Throughout the course, we will look at many parts of the world, including those
clustered into shared civilizations. East Asia, South Asia, the Middle East, and
the Mediterranean loom large from the start. Sub-Saharan Africa, where the
human species originated, has also played a great role in world history, as
ultimately has northern Europe, including Russia. The Americas offer an
important variant until their incorporation in global patterns from 1492 onward.
Central Asia maintained a distinct position in world history until the 16th
World history divides into a limited number of time periods, defined in terms of
dominant themes. The rise of agriculture requires a discussion of pre-
agricultural patterns. Following agriculture came, in several places, the advent
of civilization as a form of human organization. The classical period in world
history draws attention to China, India, Persia, and the Mediterranean, when the
expansion and integration of these large societies dominated over a millennium
of human history. The collapse of the classical empires ushered in a vital
postclassical period, when emphasis shifted to religion but also to more
ambitious patterns of interregional trade. It was in this postclassical period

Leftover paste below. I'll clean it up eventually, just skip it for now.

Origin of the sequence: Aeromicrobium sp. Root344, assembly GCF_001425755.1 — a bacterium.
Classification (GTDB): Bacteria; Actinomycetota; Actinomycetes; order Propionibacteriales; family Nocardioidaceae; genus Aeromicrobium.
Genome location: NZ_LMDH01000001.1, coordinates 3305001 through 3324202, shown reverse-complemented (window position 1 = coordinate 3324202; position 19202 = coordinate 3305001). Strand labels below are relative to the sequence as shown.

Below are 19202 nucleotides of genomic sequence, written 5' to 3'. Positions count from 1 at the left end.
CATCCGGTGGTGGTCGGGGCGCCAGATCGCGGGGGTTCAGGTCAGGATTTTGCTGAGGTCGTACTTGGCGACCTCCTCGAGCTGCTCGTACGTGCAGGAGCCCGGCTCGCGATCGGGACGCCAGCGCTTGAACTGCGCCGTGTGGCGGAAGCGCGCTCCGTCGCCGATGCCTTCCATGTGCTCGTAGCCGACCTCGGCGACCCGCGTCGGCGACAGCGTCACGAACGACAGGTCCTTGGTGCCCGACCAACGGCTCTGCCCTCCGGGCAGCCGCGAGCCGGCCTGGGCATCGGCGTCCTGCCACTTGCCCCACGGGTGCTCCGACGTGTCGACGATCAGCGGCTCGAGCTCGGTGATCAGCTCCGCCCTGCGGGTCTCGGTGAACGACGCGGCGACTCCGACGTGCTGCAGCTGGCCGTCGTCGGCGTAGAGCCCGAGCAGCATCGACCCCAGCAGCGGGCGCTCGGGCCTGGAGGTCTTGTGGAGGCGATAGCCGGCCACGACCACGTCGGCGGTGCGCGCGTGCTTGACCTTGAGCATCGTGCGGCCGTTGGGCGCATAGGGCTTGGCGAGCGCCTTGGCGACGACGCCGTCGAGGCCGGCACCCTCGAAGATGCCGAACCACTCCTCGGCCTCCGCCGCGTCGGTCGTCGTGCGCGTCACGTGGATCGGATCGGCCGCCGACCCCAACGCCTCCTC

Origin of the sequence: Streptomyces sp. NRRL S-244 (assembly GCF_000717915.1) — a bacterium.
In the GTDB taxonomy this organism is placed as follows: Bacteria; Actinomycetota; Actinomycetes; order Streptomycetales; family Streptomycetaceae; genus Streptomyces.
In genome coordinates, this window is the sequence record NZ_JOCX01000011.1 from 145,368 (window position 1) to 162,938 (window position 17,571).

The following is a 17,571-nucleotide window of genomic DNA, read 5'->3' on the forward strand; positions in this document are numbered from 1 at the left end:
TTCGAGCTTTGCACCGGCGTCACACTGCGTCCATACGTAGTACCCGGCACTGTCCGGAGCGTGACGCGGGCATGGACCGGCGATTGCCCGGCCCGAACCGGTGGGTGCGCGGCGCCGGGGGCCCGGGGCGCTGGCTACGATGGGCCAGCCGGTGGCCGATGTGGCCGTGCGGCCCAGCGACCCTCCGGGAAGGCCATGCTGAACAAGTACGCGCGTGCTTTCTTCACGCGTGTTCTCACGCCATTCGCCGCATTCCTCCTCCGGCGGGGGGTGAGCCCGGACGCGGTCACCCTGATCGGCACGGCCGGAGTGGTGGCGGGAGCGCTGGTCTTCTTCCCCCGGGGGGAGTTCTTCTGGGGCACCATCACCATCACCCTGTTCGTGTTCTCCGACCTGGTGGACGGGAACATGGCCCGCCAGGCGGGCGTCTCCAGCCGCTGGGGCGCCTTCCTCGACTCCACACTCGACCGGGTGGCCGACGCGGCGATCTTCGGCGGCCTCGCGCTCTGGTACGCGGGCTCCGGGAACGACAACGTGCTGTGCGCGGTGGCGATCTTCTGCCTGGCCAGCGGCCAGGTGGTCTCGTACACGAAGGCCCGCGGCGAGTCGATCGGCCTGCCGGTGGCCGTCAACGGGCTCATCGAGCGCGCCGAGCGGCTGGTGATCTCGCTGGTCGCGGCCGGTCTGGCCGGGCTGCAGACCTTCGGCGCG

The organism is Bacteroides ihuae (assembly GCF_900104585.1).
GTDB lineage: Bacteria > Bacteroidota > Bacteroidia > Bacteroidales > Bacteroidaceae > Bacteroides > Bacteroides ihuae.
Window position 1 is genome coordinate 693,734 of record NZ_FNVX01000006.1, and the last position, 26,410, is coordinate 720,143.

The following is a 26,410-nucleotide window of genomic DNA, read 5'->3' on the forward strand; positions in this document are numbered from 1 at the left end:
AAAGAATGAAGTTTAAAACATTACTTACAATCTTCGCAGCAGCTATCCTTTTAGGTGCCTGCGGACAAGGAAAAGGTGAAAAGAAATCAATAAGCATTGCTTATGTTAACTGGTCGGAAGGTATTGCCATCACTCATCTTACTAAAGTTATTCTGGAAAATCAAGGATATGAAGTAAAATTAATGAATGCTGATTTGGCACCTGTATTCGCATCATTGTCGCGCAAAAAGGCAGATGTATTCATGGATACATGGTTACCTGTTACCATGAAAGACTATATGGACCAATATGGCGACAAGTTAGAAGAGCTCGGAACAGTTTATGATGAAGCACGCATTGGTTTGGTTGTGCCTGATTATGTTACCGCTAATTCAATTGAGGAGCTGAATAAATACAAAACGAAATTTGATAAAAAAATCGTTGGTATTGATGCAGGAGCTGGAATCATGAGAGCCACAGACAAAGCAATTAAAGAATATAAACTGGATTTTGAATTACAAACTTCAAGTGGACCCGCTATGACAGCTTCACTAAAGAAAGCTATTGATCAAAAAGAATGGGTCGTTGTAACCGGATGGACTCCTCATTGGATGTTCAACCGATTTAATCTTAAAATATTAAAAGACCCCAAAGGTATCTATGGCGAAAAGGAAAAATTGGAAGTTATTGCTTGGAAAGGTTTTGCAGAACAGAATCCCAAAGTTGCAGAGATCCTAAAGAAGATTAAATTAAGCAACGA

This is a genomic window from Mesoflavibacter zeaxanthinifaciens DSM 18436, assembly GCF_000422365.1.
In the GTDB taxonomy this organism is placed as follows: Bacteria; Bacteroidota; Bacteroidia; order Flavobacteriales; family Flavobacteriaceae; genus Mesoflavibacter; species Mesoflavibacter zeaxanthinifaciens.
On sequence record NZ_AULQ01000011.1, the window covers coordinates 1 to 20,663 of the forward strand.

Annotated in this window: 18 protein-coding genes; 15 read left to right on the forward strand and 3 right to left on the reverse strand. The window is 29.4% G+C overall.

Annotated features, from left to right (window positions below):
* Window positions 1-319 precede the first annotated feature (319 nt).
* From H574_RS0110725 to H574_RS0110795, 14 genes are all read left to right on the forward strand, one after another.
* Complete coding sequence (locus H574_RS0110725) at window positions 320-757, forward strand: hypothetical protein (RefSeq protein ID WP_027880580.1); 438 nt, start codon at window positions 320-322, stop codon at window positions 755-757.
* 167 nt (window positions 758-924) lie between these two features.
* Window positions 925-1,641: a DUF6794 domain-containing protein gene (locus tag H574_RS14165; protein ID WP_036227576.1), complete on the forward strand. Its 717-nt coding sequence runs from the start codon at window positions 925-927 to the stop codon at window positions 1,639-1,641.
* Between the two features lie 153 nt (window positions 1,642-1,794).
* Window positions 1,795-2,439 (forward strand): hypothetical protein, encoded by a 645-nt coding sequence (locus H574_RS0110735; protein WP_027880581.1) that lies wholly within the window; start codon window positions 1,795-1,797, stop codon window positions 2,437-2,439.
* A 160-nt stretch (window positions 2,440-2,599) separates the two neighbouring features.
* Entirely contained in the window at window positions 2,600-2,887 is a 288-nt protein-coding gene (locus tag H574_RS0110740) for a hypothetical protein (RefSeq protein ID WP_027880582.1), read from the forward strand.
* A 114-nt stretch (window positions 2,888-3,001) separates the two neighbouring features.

(500–1500 CE) that the emphasis of major societies shifted from separate
development to greater interaction and even deliberate imitation. The early
modern period highlights a renewed capacity for empire, the inclusion of the
Americas in global systems, and—though this must be handled with a bit of
care—the rise of Western Europe. What some historians call the “Long 19th
Century”—1750 or so to 1914—was dominated by Western industrialization
and its economic, military, and cultural impact on, literally, the entire world.
Finally, the contemporary period in world history, after World War I, features a
bewildering variety of themes that must be sorted out, with emphasis among
other things on the relative decline of the West, the huge surge in human
population, and the potential for greater globalization.
World history highlights a number of major regions, but it avoids simply